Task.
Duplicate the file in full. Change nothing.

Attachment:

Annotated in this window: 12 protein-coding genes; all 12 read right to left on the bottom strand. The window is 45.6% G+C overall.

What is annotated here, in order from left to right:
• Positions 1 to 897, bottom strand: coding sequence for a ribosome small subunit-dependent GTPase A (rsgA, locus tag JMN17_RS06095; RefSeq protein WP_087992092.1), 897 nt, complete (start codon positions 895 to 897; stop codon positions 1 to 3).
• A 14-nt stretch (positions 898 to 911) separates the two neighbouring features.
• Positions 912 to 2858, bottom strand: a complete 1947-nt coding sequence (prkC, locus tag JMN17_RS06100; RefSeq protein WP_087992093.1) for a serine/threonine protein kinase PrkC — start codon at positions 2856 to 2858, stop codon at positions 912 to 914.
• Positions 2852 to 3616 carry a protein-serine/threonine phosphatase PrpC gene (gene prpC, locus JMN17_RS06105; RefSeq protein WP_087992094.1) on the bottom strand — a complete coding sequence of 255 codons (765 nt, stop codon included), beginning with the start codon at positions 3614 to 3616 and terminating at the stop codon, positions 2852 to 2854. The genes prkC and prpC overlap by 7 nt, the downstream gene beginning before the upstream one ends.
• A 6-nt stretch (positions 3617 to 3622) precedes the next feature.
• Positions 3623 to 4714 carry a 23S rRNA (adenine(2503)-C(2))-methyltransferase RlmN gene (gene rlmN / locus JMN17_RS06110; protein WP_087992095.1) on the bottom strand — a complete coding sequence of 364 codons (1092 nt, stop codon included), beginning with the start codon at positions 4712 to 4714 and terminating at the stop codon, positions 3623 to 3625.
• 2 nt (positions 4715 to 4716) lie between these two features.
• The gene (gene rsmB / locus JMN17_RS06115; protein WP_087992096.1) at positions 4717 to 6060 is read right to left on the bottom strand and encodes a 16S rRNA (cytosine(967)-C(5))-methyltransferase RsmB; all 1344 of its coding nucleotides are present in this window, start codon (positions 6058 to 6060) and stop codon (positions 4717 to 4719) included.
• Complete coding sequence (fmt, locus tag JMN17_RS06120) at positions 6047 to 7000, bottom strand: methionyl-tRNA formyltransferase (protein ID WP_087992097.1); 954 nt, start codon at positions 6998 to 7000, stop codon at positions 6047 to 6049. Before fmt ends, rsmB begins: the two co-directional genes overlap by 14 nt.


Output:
Annotated in this window: 12 protein-coding genes; all 12 read right to left on the bottom strand. The window is 45.6% G+C overall.

What is annotated here, in order from left to right:
• Positions 1 to 897, bottom strand: coding sequence for a ribosome small subunit-dependent GTPase A (rsgA, locus tag JMN17_RS06095; RefSeq protein WP_087992092.1), 897 nt, complete (start codon positions 895 to 897; stop codon positions 1 to 3).
• A 14-nt stretch (positions 898 to 911) separates the two neighbouring features.
• Positions 912 to 2858, bottom strand: a complete 1947-nt coding sequence (prkC, locus tag JMN17_RS06100; RefSeq protein WP_087992093.1) for a serine/threonine protein kinase PrkC — start codon at positions 2856 to 2858, stop codon at positions 912 to 914.
• Positions 2852 to 3616 carry a protein-serine/threonine phosphatase PrpC gene (gene prpC, locus JMN17_RS06105; RefSeq protein WP_087992094.1) on the bottom strand — a complete coding sequence of 255 codons (765 nt, stop codon included), beginning with the start codon at positions 3614 to 3616 and terminating at the stop codon, positions 2852 to 2854. The genes prkC and prpC overlap by 7 nt, the downstream gene beginning before the upstream one ends.
• A 6-nt stretch (positions 3617 to 3622) precedes the next feature.
• Positions 3623 to 4714 carry a 23S rRNA (adenine(2503)-C(2))-methyltransferase RlmN gene (gene rlmN / locus JMN17_RS06110; protein WP_087992095.1) on the bottom strand — a complete coding sequence of 364 codons (1092 nt, stop codon included), beginning with the start codon at positions 4712 to 4714 and terminating at the stop codon, positions 3623 to 3625.
• 2 nt (positions 4715 to 4716) lie between these two features.
• The gene (gene rsmB / locus JMN17_RS06115; protein WP_087992096.1) at positions 4717 to 6060 is read right to left on the bottom strand and encodes a 16S rRNA (cytosine(967)-C(5))-methyltransferase RsmB; all 1344 of its coding nucleotides are present in this window, start codon (positions 6058 to 6060) and stop codon (positions 4717 to 4719) included.
• Complete coding sequence (fmt, locus tag JMN17_RS06120) at positions 6047 to 7000, bottom strand: methionyl-tRNA formyltransferase (protein ID WP_087992097.1); 954 nt, start codon at positions 6998 to 7000, stop codon at positions 6047 to 6049. Before fmt ends, rsmB begins: the two co-directional genes overlap by 14 nt.